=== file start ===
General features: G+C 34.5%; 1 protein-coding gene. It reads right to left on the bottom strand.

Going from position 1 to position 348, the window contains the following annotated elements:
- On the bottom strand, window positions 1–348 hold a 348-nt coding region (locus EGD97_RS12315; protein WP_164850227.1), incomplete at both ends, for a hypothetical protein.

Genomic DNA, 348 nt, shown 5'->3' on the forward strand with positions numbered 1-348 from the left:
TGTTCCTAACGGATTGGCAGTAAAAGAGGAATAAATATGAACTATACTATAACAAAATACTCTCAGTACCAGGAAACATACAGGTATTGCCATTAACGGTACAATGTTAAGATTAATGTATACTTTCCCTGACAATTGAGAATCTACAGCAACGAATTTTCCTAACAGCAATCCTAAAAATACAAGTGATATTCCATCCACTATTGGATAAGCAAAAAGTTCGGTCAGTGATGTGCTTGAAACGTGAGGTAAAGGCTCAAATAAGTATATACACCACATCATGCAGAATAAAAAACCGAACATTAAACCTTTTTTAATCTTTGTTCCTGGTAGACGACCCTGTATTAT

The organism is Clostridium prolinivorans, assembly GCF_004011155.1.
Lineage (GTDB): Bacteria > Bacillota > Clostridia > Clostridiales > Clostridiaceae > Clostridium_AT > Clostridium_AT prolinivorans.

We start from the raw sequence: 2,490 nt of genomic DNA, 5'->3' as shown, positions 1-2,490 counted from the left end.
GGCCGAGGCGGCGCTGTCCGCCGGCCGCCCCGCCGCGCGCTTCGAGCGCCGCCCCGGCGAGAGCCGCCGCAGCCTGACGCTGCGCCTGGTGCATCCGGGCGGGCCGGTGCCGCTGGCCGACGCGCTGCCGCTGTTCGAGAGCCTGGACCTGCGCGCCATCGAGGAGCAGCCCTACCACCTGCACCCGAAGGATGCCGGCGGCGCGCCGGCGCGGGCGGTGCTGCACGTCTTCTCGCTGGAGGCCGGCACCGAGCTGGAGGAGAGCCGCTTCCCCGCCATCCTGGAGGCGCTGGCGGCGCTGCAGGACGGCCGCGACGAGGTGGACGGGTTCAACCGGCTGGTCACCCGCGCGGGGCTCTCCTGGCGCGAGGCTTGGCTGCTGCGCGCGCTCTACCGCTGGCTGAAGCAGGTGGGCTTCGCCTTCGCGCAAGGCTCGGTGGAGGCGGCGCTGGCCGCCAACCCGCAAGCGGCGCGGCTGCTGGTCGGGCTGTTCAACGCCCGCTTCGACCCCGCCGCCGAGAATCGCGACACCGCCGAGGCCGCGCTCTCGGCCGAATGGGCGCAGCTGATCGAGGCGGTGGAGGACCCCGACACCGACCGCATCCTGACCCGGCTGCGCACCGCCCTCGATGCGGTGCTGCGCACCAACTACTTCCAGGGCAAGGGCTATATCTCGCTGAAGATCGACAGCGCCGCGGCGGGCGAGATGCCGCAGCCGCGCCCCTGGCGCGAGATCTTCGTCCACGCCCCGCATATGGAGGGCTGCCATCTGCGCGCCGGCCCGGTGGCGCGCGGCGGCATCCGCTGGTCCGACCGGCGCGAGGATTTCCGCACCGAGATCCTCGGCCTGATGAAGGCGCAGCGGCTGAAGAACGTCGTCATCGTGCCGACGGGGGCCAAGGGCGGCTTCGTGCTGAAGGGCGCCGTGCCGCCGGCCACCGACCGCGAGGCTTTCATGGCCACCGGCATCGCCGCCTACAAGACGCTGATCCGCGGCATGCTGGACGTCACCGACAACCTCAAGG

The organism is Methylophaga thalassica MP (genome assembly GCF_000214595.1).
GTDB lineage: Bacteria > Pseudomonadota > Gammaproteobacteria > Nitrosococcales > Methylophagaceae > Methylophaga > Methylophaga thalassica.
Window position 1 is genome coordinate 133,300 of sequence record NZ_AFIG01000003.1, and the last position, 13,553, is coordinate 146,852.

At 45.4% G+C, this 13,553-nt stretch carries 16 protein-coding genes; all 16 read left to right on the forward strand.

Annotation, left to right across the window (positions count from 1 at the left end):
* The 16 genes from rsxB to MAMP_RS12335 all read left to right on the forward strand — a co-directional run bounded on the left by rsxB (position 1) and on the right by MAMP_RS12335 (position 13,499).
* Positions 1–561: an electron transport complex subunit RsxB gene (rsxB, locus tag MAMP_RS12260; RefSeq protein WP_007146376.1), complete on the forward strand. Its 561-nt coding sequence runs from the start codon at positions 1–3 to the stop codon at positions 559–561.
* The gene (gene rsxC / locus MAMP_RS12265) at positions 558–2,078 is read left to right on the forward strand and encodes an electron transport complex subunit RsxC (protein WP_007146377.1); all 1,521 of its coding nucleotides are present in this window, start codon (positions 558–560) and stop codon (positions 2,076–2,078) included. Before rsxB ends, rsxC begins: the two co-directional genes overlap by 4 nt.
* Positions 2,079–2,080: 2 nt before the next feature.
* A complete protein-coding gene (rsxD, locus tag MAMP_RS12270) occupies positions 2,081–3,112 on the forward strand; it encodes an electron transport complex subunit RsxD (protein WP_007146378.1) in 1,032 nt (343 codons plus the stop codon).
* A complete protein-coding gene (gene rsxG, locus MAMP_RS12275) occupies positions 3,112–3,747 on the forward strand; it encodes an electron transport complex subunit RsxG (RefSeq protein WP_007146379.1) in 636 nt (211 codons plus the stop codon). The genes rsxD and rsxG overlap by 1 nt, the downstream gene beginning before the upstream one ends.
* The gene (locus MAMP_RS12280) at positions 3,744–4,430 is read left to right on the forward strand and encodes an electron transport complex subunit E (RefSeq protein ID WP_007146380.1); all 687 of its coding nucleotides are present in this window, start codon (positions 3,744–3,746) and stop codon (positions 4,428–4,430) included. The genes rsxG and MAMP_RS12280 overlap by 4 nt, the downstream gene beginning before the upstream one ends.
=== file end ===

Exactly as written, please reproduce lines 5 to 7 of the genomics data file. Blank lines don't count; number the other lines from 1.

TGTTCCTAACGGATTGGCAGTAAAAGAGGAATAAATATGAACTATACTATAACAAAATACTCTCAGTACCAGGAAACATACAGGTATTGCCATTAACGGTACAATGTTAAGATTAATGTATACTTTCCCTGACAATTGAGAATCTACAGCAACGAATTTTCCTAACAGCAATCCTAAAAATACAAGTGATATTCCATCCACTATTGGATAAGCAAAAAGTTCGGTCAGTGATGTGCTTGAAACGTGAGGTAAAGGCTCAAATAAGTATATACACCACATCATGCAGAATAAAAAACCGAACATTAAACCTTTTTTAATCTTTGTTCCTGGTAGACGACCCTGTATTAT

The organism is Clostridium prolinivorans, assembly GCF_004011155.1.
Lineage (GTDB): Bacteria > Bacillota > Clostridia > Clostridiales > Clostridiaceae > Clostridium_AT > Clostridium_AT prolinivorans.